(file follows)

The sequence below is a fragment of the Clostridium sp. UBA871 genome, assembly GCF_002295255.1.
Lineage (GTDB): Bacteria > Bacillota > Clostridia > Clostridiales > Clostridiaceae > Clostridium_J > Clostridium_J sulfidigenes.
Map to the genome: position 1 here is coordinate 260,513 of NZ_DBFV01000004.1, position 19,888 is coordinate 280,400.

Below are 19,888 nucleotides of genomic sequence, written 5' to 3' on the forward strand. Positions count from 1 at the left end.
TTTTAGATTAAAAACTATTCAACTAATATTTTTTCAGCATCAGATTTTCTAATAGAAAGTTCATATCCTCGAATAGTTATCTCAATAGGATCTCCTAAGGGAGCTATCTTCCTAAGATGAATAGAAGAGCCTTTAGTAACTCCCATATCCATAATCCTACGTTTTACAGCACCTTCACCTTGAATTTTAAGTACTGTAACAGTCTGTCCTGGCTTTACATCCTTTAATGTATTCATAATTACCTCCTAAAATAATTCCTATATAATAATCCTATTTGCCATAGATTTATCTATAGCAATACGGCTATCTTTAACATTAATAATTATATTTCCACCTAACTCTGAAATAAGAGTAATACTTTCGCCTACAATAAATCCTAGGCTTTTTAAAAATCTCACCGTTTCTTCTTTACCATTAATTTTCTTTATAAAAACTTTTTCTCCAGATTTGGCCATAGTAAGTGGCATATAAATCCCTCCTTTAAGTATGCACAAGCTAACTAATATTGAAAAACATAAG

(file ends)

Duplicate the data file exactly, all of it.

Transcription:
The sequence below is a fragment of the Clostridium sp. UBA871 genome, assembly GCF_002295255.1.
Lineage (GTDB): Bacteria > Bacillota > Clostridia > Clostridiales > Clostridiaceae > Clostridium_J > Clostridium_J sulfidigenes.
Map to the genome: position 1 here is coordinate 260,513 of NZ_DBFV01000004.1, position 19,888 is coordinate 280,400.

Below are 19,888 nucleotides of genomic sequence, written 5' to 3' on the forward strand. Positions count from 1 at the left end.
TTTTAGATTAAAAACTATTCAACTAATATTTTTTCAGCATCAGATTTTCTAATAGAAAGTTCATATCCTCGAATAGTTATCTCAATAGGATCTCCTAAGGGAGCTATCTTCCTAAGATGAATAGAAGAGCCTTTAGTAACTCCCATATCCATAATCCTACGTTTTACAGCACCTTCACCTTGAATTTTAAGTACTGTAACAGTCTGTCCTGGCTTTACATCCTTTAATGTATTCATAATTACCTCCTAAAATAATTCCTATATAATAATCCTATTTGCCATAGATTTATCTATAGCAATACGGCTATCTTTAACATTAATAATTATATTTCCACCTAACTCTGAAATAAGAGTAATACTTTCGCCTACAATAAATCCTAGGCTTTTTAAAAATCTCACCGTTTCTTCTTTACCATTAATTTTCTTTATAAAAACTTTTTCTCCAGATTTGGCCATAGTAAGTGGCATATAAATCCCTCCTTTAAGTATGCACAAGCTAACTAATATTGAAAAACATAAG